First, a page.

We are now in the midst of a mindfulness revolution that is being embraced by large swathes of popular culture. The aim of a new course I have developed -
Acceptance is one of the key areas in relation to the practice of mindfulness. For Christians the concept of acceptance and self-
I wrote “A Prayer of Accepted Tenderness” during a particularly difficult time in my own life as a young Christian – a time of stress and inner turmoil. There are hundreds, even thousands of reasons that we could come up with to justify non-
What a relief it is to know that I can do nothing whatsoever to make God love me and accept me more than he already does in this present moment. I don’t deserve it. I can’t earn it. I can’t buy it. I can’t manipulate God to get it. My acceptance is rooted in the nature and character of God. It’s not a characteristic that he has hidden and kept veiled from us. The love of God is most powerfully revealed in the cross of Jesus – “Christ crucified: a stumbling-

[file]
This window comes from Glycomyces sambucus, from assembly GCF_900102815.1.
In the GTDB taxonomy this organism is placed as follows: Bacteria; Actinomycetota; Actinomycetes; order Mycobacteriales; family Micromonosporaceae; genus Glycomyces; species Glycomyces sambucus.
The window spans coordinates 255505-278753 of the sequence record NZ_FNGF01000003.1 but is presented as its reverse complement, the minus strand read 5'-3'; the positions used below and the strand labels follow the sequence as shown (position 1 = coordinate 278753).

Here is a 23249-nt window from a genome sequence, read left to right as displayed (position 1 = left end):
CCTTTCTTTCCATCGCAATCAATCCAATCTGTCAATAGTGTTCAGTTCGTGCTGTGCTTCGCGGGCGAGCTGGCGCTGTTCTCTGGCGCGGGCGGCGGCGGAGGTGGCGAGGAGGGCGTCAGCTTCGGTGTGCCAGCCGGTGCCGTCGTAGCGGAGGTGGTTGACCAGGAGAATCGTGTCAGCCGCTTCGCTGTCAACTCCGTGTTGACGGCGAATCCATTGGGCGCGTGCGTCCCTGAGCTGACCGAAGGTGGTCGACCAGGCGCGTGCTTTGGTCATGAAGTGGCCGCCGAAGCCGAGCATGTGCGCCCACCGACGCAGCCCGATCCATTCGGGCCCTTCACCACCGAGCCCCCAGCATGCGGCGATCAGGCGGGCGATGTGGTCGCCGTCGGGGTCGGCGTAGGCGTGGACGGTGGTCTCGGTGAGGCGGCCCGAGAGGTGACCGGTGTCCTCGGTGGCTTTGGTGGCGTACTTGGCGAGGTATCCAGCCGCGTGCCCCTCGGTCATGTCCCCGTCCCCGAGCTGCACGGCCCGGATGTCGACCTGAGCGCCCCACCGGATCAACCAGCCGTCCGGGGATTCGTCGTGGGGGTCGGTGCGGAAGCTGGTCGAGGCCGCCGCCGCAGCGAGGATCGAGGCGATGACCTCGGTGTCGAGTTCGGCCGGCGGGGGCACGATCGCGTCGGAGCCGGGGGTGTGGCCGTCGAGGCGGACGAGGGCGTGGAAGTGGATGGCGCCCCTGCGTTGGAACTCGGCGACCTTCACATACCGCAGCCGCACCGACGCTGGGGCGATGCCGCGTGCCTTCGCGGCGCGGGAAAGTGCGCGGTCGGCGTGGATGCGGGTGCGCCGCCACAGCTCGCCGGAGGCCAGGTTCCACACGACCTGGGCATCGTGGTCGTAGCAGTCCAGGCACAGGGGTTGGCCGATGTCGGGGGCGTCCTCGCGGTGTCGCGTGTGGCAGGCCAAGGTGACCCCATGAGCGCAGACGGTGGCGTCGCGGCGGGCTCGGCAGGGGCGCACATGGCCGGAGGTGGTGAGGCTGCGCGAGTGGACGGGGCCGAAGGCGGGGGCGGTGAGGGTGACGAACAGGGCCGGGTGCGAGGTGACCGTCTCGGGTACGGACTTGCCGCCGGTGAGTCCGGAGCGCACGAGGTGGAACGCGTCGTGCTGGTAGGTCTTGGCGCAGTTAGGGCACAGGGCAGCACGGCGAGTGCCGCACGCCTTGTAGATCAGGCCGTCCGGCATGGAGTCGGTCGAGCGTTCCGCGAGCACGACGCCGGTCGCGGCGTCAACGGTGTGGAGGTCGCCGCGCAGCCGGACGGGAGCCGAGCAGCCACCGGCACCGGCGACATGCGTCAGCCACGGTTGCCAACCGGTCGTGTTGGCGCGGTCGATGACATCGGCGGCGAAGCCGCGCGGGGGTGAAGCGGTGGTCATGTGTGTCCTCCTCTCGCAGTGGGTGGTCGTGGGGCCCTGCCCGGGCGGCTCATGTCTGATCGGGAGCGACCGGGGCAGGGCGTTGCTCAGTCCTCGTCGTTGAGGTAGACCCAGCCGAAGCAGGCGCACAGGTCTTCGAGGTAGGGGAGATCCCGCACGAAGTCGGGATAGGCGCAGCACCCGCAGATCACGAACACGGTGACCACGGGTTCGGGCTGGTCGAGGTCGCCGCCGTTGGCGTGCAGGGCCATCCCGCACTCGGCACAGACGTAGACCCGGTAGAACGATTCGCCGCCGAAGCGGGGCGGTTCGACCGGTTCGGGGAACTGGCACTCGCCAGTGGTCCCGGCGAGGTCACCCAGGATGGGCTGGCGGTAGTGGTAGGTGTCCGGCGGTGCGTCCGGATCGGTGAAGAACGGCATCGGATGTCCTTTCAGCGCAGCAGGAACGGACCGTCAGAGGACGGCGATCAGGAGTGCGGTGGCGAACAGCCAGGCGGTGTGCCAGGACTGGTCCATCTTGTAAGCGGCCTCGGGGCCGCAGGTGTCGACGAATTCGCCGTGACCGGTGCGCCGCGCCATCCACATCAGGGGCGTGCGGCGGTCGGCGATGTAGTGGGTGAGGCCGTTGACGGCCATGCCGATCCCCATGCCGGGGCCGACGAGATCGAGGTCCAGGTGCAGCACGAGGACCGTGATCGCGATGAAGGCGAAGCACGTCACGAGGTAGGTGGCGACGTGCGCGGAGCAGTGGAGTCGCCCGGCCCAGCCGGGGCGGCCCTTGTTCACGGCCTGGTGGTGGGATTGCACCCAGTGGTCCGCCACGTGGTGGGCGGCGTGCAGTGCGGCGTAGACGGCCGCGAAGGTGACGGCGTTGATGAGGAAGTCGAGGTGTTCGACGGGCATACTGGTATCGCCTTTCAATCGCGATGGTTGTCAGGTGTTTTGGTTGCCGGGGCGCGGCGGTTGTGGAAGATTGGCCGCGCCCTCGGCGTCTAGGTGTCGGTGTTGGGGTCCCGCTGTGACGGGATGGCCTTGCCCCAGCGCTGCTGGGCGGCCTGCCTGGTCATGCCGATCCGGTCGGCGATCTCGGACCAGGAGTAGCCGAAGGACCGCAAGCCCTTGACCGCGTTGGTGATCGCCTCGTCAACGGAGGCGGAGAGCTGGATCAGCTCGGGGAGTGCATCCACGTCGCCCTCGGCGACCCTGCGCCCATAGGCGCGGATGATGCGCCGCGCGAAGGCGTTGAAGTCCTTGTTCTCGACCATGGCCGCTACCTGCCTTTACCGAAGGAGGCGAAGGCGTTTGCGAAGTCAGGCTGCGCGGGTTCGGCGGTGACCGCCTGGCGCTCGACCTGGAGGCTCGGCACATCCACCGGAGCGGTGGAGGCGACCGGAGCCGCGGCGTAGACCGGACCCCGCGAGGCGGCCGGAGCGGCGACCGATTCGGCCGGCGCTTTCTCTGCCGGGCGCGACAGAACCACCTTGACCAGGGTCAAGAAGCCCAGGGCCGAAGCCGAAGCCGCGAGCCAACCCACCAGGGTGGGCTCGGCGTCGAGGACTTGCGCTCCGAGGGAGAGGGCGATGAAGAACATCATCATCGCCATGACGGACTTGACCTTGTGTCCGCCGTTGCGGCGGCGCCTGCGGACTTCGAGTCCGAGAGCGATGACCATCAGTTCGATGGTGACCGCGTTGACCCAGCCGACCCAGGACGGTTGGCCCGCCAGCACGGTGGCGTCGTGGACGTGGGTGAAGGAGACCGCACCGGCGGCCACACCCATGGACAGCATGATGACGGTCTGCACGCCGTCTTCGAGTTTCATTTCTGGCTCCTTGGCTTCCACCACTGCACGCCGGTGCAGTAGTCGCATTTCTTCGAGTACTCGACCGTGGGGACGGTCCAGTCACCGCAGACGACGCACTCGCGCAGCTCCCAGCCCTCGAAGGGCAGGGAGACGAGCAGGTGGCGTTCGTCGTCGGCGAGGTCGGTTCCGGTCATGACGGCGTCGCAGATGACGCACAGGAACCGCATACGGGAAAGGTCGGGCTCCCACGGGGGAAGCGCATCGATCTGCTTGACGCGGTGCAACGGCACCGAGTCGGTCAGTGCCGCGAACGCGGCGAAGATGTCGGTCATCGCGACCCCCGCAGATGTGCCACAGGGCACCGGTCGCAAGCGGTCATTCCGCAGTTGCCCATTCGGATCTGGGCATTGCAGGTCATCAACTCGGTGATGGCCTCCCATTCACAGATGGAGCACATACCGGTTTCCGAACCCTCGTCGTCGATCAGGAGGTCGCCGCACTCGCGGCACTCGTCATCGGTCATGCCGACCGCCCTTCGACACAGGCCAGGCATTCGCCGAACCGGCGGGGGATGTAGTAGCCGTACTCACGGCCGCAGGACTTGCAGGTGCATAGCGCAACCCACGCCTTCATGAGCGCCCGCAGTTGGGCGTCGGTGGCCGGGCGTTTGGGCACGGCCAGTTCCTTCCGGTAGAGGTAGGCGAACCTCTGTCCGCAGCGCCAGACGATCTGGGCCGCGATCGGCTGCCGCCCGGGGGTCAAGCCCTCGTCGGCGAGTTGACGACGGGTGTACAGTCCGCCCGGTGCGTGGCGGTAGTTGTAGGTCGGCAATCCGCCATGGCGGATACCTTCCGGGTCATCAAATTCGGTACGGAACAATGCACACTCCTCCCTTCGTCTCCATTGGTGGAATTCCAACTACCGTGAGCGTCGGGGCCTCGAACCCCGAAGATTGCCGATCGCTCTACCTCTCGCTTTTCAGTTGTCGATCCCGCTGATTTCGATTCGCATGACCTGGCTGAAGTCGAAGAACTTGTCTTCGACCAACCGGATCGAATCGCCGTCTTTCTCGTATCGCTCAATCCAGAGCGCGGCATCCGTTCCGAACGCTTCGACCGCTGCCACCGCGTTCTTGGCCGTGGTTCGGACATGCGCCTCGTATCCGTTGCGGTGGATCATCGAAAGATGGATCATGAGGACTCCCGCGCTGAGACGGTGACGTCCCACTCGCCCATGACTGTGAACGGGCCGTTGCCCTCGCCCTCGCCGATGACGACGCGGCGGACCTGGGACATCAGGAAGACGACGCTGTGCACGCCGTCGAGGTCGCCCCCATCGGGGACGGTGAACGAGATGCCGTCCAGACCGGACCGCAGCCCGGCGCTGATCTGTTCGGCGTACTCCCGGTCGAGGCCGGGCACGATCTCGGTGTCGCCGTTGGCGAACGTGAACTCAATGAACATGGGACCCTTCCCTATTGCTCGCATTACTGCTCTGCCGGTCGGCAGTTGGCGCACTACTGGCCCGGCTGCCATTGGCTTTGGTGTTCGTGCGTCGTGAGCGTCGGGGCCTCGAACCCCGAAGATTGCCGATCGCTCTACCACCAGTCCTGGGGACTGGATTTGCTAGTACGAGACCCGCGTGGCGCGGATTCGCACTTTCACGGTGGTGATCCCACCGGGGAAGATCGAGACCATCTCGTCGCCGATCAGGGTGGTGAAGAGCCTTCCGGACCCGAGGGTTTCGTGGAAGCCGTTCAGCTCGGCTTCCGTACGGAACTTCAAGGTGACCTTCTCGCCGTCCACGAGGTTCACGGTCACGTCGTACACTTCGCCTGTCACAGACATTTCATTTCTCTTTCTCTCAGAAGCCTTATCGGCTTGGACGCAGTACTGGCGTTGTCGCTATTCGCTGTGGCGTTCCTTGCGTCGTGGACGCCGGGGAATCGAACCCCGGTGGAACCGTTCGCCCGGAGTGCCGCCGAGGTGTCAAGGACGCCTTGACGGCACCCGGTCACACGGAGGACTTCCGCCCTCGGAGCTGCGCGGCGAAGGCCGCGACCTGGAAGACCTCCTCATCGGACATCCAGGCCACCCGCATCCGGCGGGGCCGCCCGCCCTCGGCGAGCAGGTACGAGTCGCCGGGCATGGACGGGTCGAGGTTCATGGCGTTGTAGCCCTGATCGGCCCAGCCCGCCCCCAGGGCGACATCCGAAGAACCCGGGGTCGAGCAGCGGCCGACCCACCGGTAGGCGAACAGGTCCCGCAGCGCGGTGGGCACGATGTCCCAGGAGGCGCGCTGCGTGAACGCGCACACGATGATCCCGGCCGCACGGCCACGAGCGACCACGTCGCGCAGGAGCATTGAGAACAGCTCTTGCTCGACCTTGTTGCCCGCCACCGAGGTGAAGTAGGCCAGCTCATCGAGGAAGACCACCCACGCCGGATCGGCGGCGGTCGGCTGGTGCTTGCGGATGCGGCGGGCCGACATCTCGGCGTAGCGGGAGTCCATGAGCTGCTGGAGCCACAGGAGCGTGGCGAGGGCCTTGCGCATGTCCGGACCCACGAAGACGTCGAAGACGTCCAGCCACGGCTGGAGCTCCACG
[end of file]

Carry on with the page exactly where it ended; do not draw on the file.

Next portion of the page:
Christian mindfulness relates to the cross of Jesus but it goes much further than a historical event. It also goes beyond a logical and reasoned theology of the atonement. The same God who reveals himself as Christ crucified also lives with us right here and right now. “In him we live and move and have our being” (Acts 17:28). The power and reality of the cross and resurrection can come into our awareness as God pours out his love into our hearts by the Holy Spirit. In the place of silence and meditation we can journey deeper into the heart of God towards us and enjoy his grace, mercy and acceptance at the very core of who we are.
© Richard H H Johnston